In addition to several thousand
gorgeous lakes, Minnesota is home to a "natural
wonder" that's actually human engineered.
Sometimes called the "Grand Canyon of the
North," the Hull Rust Mine is the biggest
open pit iron ore mine in operation in the world.
At the present time, it is more than three miles
long, two miles wide, and nearly 540 feet deep.
It's operated by the Hibbing Taconite Company.
Taconite is low-grade iron ore and explanation
about how the ore is being processed is
There are varying estimates
about how much rock and ore have been removed
from this mine since it started operations in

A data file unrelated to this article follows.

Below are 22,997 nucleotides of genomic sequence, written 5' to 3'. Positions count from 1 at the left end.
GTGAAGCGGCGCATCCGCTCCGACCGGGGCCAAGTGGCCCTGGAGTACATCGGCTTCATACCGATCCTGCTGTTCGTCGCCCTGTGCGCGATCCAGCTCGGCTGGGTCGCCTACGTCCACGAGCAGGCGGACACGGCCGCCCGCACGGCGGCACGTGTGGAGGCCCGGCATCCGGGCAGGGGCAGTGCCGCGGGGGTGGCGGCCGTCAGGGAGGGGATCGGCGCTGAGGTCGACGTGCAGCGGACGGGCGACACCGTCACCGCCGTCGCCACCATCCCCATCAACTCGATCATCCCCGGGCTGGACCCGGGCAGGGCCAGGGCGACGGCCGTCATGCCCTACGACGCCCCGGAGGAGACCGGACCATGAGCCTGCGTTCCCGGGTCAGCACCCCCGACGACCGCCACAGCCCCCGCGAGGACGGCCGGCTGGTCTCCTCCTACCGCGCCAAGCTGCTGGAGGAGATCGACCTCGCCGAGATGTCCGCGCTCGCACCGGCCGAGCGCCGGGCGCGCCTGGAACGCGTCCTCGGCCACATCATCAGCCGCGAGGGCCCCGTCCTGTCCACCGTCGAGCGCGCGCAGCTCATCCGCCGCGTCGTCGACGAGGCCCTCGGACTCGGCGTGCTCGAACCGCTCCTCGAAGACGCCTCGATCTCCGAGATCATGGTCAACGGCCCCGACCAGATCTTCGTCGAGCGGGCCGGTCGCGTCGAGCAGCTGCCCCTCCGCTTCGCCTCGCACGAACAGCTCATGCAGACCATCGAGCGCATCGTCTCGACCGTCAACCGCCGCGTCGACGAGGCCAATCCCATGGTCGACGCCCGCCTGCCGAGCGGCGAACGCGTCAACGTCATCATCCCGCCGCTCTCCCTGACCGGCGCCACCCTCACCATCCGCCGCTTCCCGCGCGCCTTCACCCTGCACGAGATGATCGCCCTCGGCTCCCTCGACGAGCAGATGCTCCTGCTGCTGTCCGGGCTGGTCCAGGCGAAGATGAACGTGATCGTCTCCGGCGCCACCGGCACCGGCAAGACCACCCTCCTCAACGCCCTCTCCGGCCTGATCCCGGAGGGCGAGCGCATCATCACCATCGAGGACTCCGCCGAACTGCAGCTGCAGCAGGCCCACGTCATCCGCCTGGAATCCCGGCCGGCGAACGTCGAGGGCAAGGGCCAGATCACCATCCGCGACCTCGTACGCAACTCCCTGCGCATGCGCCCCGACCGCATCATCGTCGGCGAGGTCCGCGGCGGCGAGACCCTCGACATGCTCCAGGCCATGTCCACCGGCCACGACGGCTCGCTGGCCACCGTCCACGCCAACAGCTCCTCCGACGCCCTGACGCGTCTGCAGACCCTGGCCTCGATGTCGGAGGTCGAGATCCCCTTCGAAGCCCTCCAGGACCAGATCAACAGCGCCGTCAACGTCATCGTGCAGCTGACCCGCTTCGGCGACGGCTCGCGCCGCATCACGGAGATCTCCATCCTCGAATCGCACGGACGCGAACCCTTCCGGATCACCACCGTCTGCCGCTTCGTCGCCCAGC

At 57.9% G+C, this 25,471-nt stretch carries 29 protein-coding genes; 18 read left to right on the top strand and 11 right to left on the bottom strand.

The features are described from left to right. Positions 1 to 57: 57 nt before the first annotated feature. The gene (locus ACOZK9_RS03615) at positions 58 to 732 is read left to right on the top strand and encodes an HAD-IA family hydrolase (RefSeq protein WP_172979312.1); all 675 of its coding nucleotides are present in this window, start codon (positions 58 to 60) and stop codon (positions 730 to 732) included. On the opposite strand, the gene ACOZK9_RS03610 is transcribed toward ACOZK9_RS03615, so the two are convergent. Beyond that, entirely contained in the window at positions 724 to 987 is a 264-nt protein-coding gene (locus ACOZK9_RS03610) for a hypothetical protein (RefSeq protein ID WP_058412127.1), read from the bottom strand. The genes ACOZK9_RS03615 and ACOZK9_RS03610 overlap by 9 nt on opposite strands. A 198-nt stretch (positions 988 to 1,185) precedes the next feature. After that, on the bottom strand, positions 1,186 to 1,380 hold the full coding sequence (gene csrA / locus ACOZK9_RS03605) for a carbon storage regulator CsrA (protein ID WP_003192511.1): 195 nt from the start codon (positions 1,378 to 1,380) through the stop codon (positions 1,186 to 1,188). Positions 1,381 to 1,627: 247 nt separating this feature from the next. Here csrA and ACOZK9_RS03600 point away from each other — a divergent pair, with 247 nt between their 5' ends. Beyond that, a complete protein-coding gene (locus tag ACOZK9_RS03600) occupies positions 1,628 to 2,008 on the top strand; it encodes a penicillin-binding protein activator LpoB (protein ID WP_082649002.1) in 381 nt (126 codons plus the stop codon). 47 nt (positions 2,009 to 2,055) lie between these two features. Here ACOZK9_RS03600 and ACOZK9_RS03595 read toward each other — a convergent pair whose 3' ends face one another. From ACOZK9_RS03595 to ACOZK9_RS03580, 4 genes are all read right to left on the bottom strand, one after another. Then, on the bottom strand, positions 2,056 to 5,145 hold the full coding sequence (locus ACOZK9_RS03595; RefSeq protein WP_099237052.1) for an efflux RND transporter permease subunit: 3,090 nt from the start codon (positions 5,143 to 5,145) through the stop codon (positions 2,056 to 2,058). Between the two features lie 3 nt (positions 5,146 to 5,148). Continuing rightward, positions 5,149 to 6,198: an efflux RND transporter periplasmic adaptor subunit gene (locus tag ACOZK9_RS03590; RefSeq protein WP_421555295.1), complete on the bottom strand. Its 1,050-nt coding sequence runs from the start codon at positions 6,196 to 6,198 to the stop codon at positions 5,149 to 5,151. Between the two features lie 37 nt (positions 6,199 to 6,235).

1895, but it's somewhere around 2 billion tons.
This is equivalent to the amount of earth you'd
have to move if you dug a tunnel 24 feet in
diameter through the entire earth. Originally,
there were 30 separate mines, but these were
consolidated into a single operation at the
turn of the century. By 1901, this facility
was managed by J.P. Morgan, and during the peak
production period in the early 1940s, nearly
a quarter of all iron ore mined in the United
States came from the Hull Rust Mine.
Today, visitors can take tours
into the mine area and view a variety of mining
information about the mine's history
Hull Rust Mahoning Mine
401 Penobscot Rd
Hibbing, MN 55746
Rod Ness 8/4/07
Posted on RoadTrip America 1/08